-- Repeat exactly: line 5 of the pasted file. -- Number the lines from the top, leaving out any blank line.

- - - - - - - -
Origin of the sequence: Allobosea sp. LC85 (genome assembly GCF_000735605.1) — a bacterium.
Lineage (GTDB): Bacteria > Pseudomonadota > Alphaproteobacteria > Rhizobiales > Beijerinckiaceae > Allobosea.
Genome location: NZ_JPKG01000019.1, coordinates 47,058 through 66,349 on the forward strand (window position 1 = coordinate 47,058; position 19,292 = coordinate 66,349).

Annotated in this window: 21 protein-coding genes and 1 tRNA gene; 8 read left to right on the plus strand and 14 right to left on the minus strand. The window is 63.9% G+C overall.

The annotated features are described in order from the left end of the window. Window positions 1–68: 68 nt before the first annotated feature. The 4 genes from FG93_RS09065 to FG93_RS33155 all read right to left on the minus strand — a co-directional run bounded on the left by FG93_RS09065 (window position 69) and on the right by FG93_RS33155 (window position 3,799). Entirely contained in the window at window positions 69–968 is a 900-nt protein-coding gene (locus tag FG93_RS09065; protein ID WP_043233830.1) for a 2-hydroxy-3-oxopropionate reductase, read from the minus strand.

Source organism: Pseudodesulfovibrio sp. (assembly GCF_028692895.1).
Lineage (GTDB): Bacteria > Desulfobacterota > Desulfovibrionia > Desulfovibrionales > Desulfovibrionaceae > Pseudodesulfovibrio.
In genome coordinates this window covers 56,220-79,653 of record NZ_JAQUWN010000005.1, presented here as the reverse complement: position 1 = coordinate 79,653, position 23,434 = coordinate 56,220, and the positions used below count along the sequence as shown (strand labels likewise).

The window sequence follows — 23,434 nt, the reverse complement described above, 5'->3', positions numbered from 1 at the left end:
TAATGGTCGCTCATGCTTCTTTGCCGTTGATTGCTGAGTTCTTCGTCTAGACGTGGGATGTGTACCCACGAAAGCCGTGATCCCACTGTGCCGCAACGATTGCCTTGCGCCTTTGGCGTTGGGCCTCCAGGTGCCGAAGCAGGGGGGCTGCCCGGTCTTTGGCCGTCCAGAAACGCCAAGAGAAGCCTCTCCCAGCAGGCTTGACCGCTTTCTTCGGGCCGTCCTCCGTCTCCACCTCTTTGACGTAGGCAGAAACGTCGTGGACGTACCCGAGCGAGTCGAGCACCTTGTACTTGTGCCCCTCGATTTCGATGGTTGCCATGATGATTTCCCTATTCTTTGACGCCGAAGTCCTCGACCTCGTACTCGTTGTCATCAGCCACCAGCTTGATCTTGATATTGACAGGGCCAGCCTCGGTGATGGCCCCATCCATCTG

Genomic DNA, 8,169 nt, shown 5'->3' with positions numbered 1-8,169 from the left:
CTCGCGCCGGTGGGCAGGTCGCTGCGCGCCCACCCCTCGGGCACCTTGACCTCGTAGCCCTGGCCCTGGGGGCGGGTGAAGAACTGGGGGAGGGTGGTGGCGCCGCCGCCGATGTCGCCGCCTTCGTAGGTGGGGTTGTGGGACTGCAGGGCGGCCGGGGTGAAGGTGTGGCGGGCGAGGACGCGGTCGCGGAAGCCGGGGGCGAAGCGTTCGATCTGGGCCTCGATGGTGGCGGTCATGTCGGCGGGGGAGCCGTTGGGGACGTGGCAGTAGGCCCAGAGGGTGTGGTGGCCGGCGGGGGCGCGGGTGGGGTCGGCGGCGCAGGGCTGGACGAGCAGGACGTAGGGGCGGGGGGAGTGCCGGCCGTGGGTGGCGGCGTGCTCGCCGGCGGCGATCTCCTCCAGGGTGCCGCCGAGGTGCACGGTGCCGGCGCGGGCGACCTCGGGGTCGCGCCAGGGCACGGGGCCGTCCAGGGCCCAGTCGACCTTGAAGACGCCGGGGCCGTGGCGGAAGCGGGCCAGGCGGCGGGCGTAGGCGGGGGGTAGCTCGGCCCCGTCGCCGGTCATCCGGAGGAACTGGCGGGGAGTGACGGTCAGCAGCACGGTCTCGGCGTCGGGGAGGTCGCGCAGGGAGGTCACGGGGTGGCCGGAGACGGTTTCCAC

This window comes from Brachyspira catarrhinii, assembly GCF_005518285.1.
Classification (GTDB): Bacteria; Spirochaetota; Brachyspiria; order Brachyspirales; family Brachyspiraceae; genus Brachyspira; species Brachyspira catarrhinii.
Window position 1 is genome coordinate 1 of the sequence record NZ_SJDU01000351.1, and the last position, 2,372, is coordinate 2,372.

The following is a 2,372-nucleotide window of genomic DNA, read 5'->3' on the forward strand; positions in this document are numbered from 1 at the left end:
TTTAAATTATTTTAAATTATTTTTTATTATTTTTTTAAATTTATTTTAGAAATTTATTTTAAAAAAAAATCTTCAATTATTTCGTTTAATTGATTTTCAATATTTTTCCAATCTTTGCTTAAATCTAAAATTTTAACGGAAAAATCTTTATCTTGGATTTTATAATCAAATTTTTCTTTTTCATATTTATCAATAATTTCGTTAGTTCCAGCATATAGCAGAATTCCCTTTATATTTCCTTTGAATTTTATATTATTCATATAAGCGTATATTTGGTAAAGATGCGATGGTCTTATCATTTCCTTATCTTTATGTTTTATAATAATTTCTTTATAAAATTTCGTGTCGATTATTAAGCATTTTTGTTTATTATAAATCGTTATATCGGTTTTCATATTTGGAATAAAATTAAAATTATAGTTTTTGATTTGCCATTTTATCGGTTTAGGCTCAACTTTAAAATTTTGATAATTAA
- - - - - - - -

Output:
The annotated features are described in order from the left end of the window. Window positions 1–68: 68 nt before the first annotated feature. The 4 genes from FG93_RS09065 to FG93_RS33155 all read right to left on the minus strand — a co-directional run bounded on the left by FG93_RS09065 (window position 69) and on the right by FG93_RS33155 (window position 3,799). Entirely contained in the window at window positions 69–968 is a 900-nt protein-coding gene (locus tag FG93_RS09065; protein ID WP_043233830.1) for a 2-hydroxy-3-oxopropionate reductase, read from the minus strand.